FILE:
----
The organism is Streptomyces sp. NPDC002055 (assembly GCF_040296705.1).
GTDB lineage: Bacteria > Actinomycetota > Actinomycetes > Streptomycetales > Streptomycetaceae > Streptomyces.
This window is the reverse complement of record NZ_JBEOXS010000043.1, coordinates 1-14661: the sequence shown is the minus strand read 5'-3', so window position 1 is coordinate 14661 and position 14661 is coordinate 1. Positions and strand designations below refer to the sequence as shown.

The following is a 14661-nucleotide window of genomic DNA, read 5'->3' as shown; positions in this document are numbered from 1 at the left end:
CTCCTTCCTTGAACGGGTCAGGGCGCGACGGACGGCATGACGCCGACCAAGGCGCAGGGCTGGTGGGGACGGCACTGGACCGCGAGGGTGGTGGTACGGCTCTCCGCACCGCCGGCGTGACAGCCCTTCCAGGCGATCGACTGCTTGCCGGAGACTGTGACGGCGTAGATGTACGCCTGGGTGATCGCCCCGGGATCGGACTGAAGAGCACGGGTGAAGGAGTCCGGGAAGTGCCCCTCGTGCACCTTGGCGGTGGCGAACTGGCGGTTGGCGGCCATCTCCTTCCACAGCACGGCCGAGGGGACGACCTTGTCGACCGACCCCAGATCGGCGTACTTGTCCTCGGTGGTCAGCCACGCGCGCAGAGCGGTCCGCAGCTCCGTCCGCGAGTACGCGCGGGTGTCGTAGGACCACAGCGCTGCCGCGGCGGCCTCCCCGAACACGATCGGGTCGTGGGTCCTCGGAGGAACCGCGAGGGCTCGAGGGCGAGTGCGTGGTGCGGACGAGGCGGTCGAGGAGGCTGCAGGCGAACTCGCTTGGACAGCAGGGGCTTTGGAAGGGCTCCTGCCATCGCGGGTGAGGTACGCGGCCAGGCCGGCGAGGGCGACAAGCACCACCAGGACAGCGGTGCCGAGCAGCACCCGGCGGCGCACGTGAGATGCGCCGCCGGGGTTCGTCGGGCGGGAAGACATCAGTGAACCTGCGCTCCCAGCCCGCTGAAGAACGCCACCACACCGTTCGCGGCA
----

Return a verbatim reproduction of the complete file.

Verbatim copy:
The organism is Streptomyces sp. NPDC002055 (assembly GCF_040296705.1).
GTDB lineage: Bacteria > Actinomycetota > Actinomycetes > Streptomycetales > Streptomycetaceae > Streptomyces.
This window is the reverse complement of record NZ_JBEOXS010000043.1, coordinates 1-14661: the sequence shown is the minus strand read 5'-3', so window position 1 is coordinate 14661 and position 14661 is coordinate 1. Positions and strand designations below refer to the sequence as shown.

The following is a 14661-nucleotide window of genomic DNA, read 5'->3' as shown; positions in this document are numbered from 1 at the left end:
CTCCTTCCTTGAACGGGTCAGGGCGCGACGGACGGCATGACGCCGACCAAGGCGCAGGGCTGGTGGGGACGGCACTGGACCGCGAGGGTGGTGGTACGGCTCTCCGCACCGCCGGCGTGACAGCCCTTCCAGGCGATCGACTGCTTGCCGGAGACTGTGACGGCGTAGATGTACGCCTGGGTGATCGCCCCGGGATCGGACTGAAGAGCACGGGTGAAGGAGTCCGGGAAGTGCCCCTCGTGCACCTTGGCGGTGGCGAACTGGCGGTTGGCGGCCATCTCCTTCCACAGCACGGCCGAGGGGACGACCTTGTCGACCGACCCCAGATCGGCGTACTTGTCCTCGGTGGTCAGCCACGCGCGCAGAGCGGTCCGCAGCTCCGTCCGCGAGTACGCGCGGGTGTCGTAGGACCACAGCGCTGCCGCGGCGGCCTCCCCGAACACGATCGGGTCGTGGGTCCTCGGAGGAACCGCGAGGGCTCGAGGGCGAGTGCGTGGTGCGGACGAGGCGGTCGAGGAGGCTGCAGGCGAACTCGCTTGGACAGCAGGGGCTTTGGAAGGGCTCCTGCCATCGCGGGTGAGGTACGCGGCCAGGCCGGCGAGGGCGACAAGCACCACCAGGACAGCGGTGCCGAGCAGCACCCGGCGGCGCACGTGAGATGCGCCGCCGGGGTTCGTCGGGCGGGAAGACATCAGTGAACCTGCGCTCCCAGCCCGCTGAAGAACGCCACCACACCGTTCGCGGCA